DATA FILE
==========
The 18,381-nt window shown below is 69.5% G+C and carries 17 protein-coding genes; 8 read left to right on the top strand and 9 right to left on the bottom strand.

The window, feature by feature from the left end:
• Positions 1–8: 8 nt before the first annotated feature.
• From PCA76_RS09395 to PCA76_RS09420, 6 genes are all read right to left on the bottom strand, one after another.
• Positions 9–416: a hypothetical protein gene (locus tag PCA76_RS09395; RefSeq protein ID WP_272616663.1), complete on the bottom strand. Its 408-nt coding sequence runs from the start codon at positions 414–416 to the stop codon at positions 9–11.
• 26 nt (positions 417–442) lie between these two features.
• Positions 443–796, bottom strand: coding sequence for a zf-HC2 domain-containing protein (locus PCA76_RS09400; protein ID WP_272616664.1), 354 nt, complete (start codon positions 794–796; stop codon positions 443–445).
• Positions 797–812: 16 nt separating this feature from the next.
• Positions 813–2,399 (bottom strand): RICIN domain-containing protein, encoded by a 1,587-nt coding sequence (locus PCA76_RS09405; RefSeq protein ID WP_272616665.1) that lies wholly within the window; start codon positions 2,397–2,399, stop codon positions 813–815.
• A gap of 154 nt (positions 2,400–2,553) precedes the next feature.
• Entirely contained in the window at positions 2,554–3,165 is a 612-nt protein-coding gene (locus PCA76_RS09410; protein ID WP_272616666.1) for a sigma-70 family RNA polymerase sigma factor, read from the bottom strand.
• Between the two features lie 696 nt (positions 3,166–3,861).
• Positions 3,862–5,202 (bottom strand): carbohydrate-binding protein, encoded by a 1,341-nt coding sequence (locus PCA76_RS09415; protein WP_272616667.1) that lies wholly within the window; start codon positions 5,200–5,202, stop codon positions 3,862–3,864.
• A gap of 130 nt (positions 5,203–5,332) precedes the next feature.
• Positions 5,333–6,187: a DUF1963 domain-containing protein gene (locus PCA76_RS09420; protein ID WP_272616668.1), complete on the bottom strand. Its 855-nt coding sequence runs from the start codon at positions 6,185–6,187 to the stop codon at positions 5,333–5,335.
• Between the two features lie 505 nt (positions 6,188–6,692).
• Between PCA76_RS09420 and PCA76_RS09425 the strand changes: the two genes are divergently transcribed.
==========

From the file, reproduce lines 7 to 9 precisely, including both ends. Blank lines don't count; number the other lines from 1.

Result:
• Positions 443–796, bottom strand: coding sequence for a zf-HC2 domain-containing protein (locus PCA76_RS09400; protein ID WP_272616664.1), 354 nt, complete (start codon positions 794–796; stop codon positions 443–445).
• Positions 797–812: 16 nt separating this feature from the next.
• Positions 813–2,399 (bottom strand): RICIN domain-containing protein, encoded by a 1,587-nt coding sequence (locus PCA76_RS09405; RefSeq protein ID WP_272616665.1) that lies wholly within the window; start codon positions 2,397–2,399, stop codon positions 813–815.